Jan 032011
 

[Every Monday, Katie Maximick takes your questions and gives her take on the Canucks in her own cantankerous style. If you have any questions about the Canucks, send it to her via Twitter (@canucksgirl44)]

Cory Schneider, Vancouver Canucks

Photo credit: canucks.nhl.com

Happy New Year, Canucks fans! I hope everyone celebrated (safely) after the Canucks’ 4-1 victory over the Stars on New Year’s Eve.

On that note, I believe I’m not the only one out there who’s surprised Kevin Bieksa is starting 2011 with a four-game point streak and a plus-13 rating. Did anyone see this coming two months ago? I didn’t think he’d be performing this way right now, but this is the kind of situation where I don’t mind being wrong. The entire roster is playing well as a unit and, as Lia (@7thCanuck) put it on Twitter, “It’s an awesome feeling having 2 good goaltenders and 4 lines that can deliver.”

Regardless of a successful winter and being first in the NHL after last night’s win over the Avs, some fans are still talking trades and injuries, especially with no cap space and Salo’s return this spring.

Paul (@PabloPenguin74) asks: If the Canucks were to deal, hypothetically, are there any deficiencies to fill?

That’s kind of hard to say right now with the Canucks’ recent dominance. The team’s been pretty strong in all areas, and with how Bieksa and Alberts have been performing, the fans don’t even have our usual goats. Of course there are areas to improve on, but I’m pretty satisfied with the team right now. All lines seem to be firing with the ice time they’re given, and even some of the young guns we’ve been bringing up from the Moose (Bliznak, Volpatti and now Bolduc) have performed better than expected.

I’m sure others will feel differently than I do, but what I would like to see on the team is a big power forward who uses his size and strength to move the puck and get in the way of the other team’s goaltender. Clearly I’m thinking the likes of Holmstrom, Byfuglien or Bertuzzi. Since Bertuzzi left the Canucks, this void hasn’t really been filled. Pyatt had the potential to be a great power forward but rarely used his size the way he should have. Like I said, this isn’t a necessity for the Canucks, but I think it would be a nice addition to an already well-rounded team.

Also, when Schneider is traded Vancouver will need another backup, but if anyone has had the privilege to see Eddie Lack play like I have, we know there’s not much to worry about.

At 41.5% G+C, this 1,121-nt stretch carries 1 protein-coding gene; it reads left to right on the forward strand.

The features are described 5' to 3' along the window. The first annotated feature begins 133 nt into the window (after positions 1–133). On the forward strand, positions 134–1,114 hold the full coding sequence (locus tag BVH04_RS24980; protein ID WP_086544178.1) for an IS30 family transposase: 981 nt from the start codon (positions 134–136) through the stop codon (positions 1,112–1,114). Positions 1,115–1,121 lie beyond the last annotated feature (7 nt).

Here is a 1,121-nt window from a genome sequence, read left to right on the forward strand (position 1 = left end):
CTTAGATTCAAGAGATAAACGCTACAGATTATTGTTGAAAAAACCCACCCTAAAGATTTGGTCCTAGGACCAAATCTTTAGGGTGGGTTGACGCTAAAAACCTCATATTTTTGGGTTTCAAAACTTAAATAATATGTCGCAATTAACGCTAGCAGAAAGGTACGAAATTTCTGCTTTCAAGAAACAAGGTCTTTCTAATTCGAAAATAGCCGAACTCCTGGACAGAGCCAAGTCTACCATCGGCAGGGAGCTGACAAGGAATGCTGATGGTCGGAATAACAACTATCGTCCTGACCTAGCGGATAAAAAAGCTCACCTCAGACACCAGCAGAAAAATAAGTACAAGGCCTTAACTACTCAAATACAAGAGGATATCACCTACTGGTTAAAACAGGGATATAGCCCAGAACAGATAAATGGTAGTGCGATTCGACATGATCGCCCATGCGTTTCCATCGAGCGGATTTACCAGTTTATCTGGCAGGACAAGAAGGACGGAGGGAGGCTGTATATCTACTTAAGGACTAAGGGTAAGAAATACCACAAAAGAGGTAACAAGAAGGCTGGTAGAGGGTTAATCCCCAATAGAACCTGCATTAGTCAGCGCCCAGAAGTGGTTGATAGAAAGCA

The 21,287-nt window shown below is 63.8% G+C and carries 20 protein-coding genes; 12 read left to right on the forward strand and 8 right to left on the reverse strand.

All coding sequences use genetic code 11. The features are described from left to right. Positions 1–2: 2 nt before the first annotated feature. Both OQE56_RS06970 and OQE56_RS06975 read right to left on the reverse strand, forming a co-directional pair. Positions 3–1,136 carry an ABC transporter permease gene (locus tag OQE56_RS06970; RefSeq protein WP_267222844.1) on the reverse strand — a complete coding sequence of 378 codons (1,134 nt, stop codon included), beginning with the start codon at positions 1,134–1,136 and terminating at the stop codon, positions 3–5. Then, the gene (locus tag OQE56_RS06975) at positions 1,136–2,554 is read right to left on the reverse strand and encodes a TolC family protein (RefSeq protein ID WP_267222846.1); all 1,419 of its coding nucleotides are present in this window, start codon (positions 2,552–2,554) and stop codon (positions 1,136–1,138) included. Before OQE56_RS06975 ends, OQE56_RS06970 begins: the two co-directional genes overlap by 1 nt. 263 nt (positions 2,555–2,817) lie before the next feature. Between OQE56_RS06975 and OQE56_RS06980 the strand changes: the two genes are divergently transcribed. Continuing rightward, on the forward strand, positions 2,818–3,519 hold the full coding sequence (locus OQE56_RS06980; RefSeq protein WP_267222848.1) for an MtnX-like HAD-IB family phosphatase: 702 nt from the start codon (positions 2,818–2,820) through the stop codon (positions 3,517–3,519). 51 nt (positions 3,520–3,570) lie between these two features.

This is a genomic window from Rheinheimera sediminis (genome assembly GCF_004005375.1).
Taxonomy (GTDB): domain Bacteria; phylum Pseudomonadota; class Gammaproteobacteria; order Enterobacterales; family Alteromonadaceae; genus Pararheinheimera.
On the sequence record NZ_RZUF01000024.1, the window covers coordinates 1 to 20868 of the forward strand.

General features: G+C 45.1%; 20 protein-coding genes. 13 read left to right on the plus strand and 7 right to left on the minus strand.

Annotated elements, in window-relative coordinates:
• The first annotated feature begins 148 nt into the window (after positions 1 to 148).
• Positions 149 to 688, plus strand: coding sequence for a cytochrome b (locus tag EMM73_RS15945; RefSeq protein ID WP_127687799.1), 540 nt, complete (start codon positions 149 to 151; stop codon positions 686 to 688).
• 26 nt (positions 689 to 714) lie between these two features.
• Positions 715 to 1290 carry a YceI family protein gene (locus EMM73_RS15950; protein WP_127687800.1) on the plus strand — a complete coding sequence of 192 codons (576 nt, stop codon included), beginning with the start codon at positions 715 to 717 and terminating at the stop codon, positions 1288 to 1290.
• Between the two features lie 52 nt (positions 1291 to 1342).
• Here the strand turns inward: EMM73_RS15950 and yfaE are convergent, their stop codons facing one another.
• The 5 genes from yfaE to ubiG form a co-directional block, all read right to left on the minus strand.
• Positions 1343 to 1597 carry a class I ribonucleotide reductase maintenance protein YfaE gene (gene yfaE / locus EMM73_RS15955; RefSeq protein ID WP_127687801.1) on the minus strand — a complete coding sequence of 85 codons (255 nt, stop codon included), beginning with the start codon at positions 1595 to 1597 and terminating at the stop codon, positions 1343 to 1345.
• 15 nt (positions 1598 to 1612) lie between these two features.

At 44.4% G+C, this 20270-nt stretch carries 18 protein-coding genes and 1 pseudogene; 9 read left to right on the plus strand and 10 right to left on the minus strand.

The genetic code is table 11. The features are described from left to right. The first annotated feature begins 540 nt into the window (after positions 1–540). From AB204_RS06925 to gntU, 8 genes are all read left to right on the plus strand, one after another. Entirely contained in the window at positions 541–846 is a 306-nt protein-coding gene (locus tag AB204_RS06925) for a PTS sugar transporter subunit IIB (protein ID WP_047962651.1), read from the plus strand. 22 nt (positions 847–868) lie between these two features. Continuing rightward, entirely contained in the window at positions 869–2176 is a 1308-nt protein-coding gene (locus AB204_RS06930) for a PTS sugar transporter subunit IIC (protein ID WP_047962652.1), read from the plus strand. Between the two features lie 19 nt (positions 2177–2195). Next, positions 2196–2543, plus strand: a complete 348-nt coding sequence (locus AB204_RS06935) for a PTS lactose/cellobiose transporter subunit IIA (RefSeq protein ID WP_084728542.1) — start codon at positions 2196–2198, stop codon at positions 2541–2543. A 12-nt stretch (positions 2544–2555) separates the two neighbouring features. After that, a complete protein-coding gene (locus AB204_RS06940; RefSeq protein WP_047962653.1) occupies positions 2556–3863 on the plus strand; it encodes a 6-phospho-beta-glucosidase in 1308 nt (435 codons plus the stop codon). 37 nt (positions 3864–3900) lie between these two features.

Speaking of Schneider, so far he’s looking like Vancouver’s most solid backup goalie since the lockout, although he only has eight games under his belt.

@obstacleone asks: What’s the best record a Canucks backup has had?

I looked up the stats of our most prominent backups since the lockout. From the looks of things, Schneider is on pace to be Vancouver’s best backup goaltender since 2004, although some are hard to compare when backups like Auld played 67 games back in 2005/2006. Regardless, there definitely seems to be an improvement in Vancouver’s backups in the past few years when you look at their stats:

  • 2010/2011: Cory Schneider: 6-0-2, .923 save %, 2.38 GAA
  • 2009/2010: Andrew Raycroft: 9-5-1, .911, 2.42
  • 2008/2009: Curtis Sanford: 7-8-0, .906, 2.59
  • 2008/2009: Jason LaBarbera: 3-2-0, .915, 2.66
  • 2007/2008: Curtis Sanford:  4 -3-1, .898, 2.83
  • 2006/2007: Dany Sabourin 2-4-1, .906, 2.63 (there were other backups this year, but Sabourin played the most games)
  • 2005/2006: Alex Auld 33-26-6, .902, 2.94

Whether or not the Canucks will trade Schneider at the deadline or wait for the offseason, I think it’s safe to say that Vancouver will get a lot in return for our Ginger Jesus. It’s nice to be confident about the present and future of the Canucks’ organization.

Happy Monday guys, and enjoy being first in the NHL while you can — it doesn’t happen often enough!

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